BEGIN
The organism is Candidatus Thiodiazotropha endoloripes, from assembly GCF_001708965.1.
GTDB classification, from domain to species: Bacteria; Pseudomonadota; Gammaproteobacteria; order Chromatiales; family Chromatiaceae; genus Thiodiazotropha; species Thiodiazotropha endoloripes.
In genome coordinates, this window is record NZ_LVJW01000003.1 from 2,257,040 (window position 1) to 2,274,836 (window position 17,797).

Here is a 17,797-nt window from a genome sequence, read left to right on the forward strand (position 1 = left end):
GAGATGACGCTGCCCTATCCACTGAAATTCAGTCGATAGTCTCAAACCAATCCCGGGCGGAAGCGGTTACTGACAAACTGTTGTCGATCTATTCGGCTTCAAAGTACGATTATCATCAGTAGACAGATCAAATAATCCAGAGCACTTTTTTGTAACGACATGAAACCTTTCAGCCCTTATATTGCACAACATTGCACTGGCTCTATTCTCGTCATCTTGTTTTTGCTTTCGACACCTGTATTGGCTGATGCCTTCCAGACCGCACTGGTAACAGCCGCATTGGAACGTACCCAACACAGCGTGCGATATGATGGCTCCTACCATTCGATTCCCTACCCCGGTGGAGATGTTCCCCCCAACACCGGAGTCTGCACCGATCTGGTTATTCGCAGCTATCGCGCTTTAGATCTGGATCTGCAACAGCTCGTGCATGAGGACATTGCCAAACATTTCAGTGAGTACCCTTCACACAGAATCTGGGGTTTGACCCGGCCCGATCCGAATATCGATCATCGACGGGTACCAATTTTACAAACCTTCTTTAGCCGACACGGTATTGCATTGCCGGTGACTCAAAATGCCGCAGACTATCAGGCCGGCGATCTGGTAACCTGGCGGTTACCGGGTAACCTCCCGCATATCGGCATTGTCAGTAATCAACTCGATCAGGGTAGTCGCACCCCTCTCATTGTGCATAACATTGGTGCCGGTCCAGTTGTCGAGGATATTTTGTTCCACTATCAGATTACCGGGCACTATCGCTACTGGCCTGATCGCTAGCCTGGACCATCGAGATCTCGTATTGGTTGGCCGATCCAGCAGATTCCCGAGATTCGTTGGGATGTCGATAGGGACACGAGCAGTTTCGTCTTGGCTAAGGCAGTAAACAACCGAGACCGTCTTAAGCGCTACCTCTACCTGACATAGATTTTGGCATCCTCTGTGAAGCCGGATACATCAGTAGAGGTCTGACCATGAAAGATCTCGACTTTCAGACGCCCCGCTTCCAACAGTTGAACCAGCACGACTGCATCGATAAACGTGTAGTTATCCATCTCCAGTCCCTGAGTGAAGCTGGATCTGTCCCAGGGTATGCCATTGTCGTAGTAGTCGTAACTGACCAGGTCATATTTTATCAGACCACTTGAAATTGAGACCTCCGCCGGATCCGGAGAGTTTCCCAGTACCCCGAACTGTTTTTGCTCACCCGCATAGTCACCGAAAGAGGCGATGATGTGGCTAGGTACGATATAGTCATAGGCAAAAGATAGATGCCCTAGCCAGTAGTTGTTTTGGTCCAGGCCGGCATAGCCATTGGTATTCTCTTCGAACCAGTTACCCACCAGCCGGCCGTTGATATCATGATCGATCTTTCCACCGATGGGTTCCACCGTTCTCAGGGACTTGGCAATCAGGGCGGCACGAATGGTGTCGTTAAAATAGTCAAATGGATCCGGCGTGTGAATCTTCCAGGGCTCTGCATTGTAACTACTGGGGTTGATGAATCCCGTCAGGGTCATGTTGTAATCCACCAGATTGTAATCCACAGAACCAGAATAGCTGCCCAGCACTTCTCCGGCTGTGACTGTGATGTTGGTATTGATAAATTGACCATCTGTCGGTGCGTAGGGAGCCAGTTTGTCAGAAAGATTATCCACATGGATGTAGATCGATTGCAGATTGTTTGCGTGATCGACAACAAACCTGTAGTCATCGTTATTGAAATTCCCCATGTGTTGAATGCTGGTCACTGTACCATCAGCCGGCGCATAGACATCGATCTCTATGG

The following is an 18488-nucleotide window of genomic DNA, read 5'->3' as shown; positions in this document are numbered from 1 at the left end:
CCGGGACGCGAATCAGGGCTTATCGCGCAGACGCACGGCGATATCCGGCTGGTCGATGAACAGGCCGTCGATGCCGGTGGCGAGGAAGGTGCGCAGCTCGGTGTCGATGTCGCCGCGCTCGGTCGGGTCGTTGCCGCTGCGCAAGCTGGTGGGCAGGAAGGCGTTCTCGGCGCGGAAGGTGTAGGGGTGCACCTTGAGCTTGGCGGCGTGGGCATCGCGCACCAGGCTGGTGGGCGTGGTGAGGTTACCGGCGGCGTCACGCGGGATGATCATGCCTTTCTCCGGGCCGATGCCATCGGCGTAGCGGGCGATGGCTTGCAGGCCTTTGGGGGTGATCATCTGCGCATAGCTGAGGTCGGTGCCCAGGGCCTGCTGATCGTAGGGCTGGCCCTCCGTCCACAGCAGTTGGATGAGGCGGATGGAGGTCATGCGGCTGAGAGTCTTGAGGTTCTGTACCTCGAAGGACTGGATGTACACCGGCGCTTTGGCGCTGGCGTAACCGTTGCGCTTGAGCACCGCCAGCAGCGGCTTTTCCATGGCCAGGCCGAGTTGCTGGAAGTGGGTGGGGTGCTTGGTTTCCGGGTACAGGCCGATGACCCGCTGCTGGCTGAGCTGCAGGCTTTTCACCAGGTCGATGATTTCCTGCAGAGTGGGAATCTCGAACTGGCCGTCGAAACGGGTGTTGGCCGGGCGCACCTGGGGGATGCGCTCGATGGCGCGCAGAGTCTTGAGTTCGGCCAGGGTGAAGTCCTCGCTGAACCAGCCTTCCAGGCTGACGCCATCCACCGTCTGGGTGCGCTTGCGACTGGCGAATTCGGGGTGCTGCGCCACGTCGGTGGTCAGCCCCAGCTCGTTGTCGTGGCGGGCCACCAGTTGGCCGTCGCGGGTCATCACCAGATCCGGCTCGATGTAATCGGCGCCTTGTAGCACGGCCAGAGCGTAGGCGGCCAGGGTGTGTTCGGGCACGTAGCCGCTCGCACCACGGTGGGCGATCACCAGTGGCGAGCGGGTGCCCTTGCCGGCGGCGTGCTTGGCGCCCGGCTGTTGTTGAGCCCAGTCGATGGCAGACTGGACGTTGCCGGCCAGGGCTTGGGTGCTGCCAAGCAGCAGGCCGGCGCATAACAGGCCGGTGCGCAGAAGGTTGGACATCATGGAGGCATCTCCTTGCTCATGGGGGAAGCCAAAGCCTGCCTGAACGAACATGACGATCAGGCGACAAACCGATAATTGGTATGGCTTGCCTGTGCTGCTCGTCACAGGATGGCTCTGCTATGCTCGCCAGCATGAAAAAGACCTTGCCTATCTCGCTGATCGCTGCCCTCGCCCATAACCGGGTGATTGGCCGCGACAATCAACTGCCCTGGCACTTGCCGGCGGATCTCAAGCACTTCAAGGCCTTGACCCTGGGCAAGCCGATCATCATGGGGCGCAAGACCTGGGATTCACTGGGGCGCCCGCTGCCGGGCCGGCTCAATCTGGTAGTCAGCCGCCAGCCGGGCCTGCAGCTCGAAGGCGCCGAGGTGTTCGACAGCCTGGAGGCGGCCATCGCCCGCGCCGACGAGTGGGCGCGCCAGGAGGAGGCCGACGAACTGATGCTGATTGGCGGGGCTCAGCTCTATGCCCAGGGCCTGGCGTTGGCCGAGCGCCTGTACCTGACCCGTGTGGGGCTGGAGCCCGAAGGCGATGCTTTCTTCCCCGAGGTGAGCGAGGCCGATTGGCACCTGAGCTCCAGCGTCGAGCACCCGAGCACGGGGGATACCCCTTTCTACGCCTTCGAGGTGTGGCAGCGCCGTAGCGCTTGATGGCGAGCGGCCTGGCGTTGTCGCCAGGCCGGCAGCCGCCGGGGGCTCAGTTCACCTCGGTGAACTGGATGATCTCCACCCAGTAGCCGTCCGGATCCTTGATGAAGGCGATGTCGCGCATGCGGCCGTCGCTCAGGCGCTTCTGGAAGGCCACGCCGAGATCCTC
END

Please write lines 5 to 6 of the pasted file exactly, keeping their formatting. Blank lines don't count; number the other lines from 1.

GAGATGACGCTGCCCTATCCACTGAAATTCAGTCGATAGTCTCAAACCAATCCCGGGCGGAAGCGGTTACTGACAAACTGTTGTCGATCTATTCGGCTTCAAAGTACGATTATCATCAGTAGACAGATCAAATAATCCAGAGCACTTTTTTGTAACGACATGAAACCTTTCAGCCCTTATATTGCACAACATTGCACTGGCTCTATTCTCGTCATCTTGTTTTTGCTTTCGACACCTGTATTGGCTGATGCCTTCCAGACCGCACTGGTAACAGCCGCATTGGAACGTACCCAACACAGCGTGCGATATGATGGCTCCTACCATTCGATTCCCTACCCCGGTGGAGATGTTCCCCCCAACACCGGAGTCTGCACCGATCTGGTTATTCGCAGCTATCGCGCTTTAGATCTGGATCTGCAACAGCTCGTGCATGAGGACATTGCCAAACATTTCAGTGAGTACCCTTCACACAGAATCTGGGGTTTGACCCGGCCCGATCCGAATATCGATCATCGACGGGTACCAATTTTACAAACCTTCTTTAGCCGACACGGTATTGCATTGCCGGTGACTCAAAATGCCGCAGACTATCAGGCCGGCGATCTGGTAACCTGGCGGTTACCGGGTAACCTCCCGCATATCGGCATTGTCAGTAATCAACTCGATCAGGGTAGTCGCACCCCTCTCATTGTGCATAACATTGGTGCCGGTCCAGTTGTCGAGGATATTTTGTTCCACTATCAGATTACCGGGCACTATCGCTACTGGCCTGATCGCTAGCCTGGACCATCGAGATCTCGTATTGGTTGGCCGATCCAGCAGATTCCCGAGATTCGTTGGGATGTCGATAGGGACACGAGCAGTTTCGTCTTGGCTAAGGCAGTAAACAACCGAGACCGTCTTAAGCGCTACCTCTACCTGACATAGATTTTGGCATCCTCTGTGAAGCCGGATACATCAGTAGAGGTCTGACCATGAAAGATCTCGACTTTCAGACGCCCCGCTTCCAACAGTTGAACCAGCACGACTGCATCGATAAACGTGTAGTTATCCATCTCCAGTCCCTGAGTGAAGCTGGATCTGTCCCAGGGTATGCCATTGTCGTAGTAGTCGTAACTGACCAGGTCATATTTTATCAGACCACTTGAAATTGAGACCTCCGCCGGATCCGGAGAGTTTCCCAGTACCCCGAACTGTTTTTGCTCACCCGCATAGTCACCGAAAGAGGCGATGATGTGGCTAGGTACGATATAGTCATAGGCAAAAGATAGATGCCCTAGCCAGTAGTTGTTTTGGTCCAGGCCGGCATAGCCATTGGTATTCTCTTCGAACCAGTTACCCACCAGCCGGCCGTTGATATCATGATCGATCTTTCCACCGATGGGTTCCACCGTTCTCAGGGACTTGGCAATCAGGGCGGCACGAATGGTGTCGTTAAAATAGTCAAATGGATCCGGCGTGTGAATCTTCCAGGGCTCTGCATTGTAACTACTGGGGTTGATGAATCCCGTCAGGGTCATGTTGTAATCCACCAGATTGTAATCCACAGAACCAGAATAGCTGCCCAGCACTTCTCCGGCTGTGACTGTGATGTTGGTATTGATAAATTGACCATCTGTCGGTGCGTAGGGAGCCAGTTTGTCAGAAAGATTATCCACATGGATGTAGATCGATTGCAGATTGTTTGCGTGATCGACAACAAACCTGTAGTCATCGTTATTGAAATTCCCCATGTGTTGAATGCTGGTCACTGTACCATCAGCCGGCGCATAGACATCGATCTCTATGG

The following is an 18488-nucleotide window of genomic DNA, read 5'->3' as shown; positions in this document are numbered from 1 at the left end: